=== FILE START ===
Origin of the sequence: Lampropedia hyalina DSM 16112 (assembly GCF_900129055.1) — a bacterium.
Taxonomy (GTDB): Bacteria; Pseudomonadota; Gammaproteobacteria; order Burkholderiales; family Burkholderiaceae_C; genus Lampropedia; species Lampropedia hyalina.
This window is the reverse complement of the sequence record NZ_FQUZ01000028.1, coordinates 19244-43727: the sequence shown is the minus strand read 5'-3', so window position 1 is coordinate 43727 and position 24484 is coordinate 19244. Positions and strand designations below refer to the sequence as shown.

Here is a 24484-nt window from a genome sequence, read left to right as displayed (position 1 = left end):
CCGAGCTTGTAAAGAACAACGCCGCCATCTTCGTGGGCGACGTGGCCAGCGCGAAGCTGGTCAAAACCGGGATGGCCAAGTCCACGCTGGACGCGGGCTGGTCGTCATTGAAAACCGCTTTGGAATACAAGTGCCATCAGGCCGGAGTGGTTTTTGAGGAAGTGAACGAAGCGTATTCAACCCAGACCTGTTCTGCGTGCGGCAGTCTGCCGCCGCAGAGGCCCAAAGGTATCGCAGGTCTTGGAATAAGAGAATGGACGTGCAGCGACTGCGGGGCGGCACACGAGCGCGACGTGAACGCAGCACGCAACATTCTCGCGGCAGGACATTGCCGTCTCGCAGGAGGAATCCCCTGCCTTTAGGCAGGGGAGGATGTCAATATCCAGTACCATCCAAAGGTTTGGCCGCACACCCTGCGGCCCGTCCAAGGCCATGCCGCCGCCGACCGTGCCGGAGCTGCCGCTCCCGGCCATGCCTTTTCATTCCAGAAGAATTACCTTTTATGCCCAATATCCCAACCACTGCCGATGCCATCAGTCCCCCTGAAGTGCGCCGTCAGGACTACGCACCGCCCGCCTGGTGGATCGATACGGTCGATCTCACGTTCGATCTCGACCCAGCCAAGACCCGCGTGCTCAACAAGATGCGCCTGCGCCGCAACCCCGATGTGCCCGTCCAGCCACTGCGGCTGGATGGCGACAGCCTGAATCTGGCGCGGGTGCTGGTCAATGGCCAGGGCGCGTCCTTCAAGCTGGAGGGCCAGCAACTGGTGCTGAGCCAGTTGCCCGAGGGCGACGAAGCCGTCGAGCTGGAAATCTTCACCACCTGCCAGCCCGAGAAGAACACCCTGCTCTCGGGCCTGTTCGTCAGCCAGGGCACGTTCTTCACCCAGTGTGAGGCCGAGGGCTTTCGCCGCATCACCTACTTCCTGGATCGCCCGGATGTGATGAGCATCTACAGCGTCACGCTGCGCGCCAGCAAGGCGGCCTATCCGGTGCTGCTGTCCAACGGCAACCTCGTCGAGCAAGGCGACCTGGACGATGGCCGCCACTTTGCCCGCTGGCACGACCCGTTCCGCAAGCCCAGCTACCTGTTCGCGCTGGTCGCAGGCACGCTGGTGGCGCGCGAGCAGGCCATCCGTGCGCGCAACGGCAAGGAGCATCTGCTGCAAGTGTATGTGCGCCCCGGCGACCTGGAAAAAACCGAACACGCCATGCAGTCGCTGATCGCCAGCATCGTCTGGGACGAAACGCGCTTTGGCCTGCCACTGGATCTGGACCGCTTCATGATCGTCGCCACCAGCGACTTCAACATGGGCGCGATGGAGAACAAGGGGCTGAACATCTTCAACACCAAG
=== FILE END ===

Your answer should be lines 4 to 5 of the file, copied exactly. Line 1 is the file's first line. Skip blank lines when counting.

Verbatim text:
Here is a 24484-nt window from a genome sequence, read left to right as displayed (position 1 = left end):
CCGAGCTTGTAAAGAACAACGCCGCCATCTTCGTGGGCGACGTGGCCAGCGCGAAGCTGGTCAAAACCGGGATGGCCAAGTCCACGCTGGACGCGGGCTGGTCGTCATTGAAAACCGCTTTGGAATACAAGTGCCATCAGGCCGGAGTGGTTTTTGAGGAAGTGAACGAAGCGTATTCAACCCAGACCTGTTCTGCGTGCGGCAGTCTGCCGCCGCAGAGGCCCAAAGGTATCGCAGGTCTTGGAATAAGAGAATGGACGTGCAGCGACTGCGGGGCGGCACACGAGCGCGACGTGAACGCAGCACGCAACATTCTCGCGGCAGGACATTGCCGTCTCGCAGGAGGAATCCCCTGCCTTTAGGCAGGGGAGGATGTCAATATCCAGTACCATCCAAAGGTTTGGCCGCACACCCTGCGGCCCGTCCAAGGCCATGCCGCCGCCGACCGTGCCGGAGCTGCCGCTCCCGGCCATGCCTTTTCATTCCAGAAGAATTACCTTTTATGCCCAATATCCCAACCACTGCCGATGCCATCAGTCCCCCTGAAGTGCGCCGTCAGGACTACGCACCGCCCGCCTGGTGGATCGATACGGTCGATCTCACGTTCGATCTCGACCCAGCCAAGACCCGCGTGCTCAACAAGATGCGCCTGCGCCGCAACCCCGATGTGCCCGTCCAGCCACTGCGGCTGGATGGCGACAGCCTGAATCTGGCGCGGGTGCTGGTCAATGGCCAGGGCGCGTCCTTCAAGCTGGAGGGCCAGCAACTGGTGCTGAGCCAGTTGCCCGAGGGCGACGAAGCCGTCGAGCTGGAAATCTTCACCACCTGCCAGCCCGAGAAGAACACCCTGCTCTCGGGCCTGTTCGTCAGCCAGGGCACGTTCTTCACCCAGTGTGAGGCCGAGGGCTTTCGCCGCATCACCTACTTCCTGGATCGCCCGGATGTGATGAGCATCTACAGCGTCACGCTGCGCGCCAGCAAGGCGGCCTATCCGGTGCTGCTGTCCAACGGCAACCTCGTCGAGCAAGGCGACCTGGACGATGGCCGCCACTTTGCCCGCTGGCACGACCCGTTCCGCAAGCCCAGCTACCTGTTCGCGCTGGTCGCAGGCACGCTGGTGGCGCGCGAGCAGGCCATCCGTGCGCGCAACGGCAAGGAGCATCTGCTGCAAGTGTATGTGCGCCCCGGCGACCTGGAAAAAACCGAACACGCCATGCAGTCGCTGATCGCCAGCATCGTCTGGGACGAAACGCGCTTTGGCCTGCCACTGGATCTGGACCGCTTCATGATCGTCGCCACCAGCGACTTCAACATGGGCGCGATGGAGAACAAGGGGCTGAACATCTTCAACACCAAG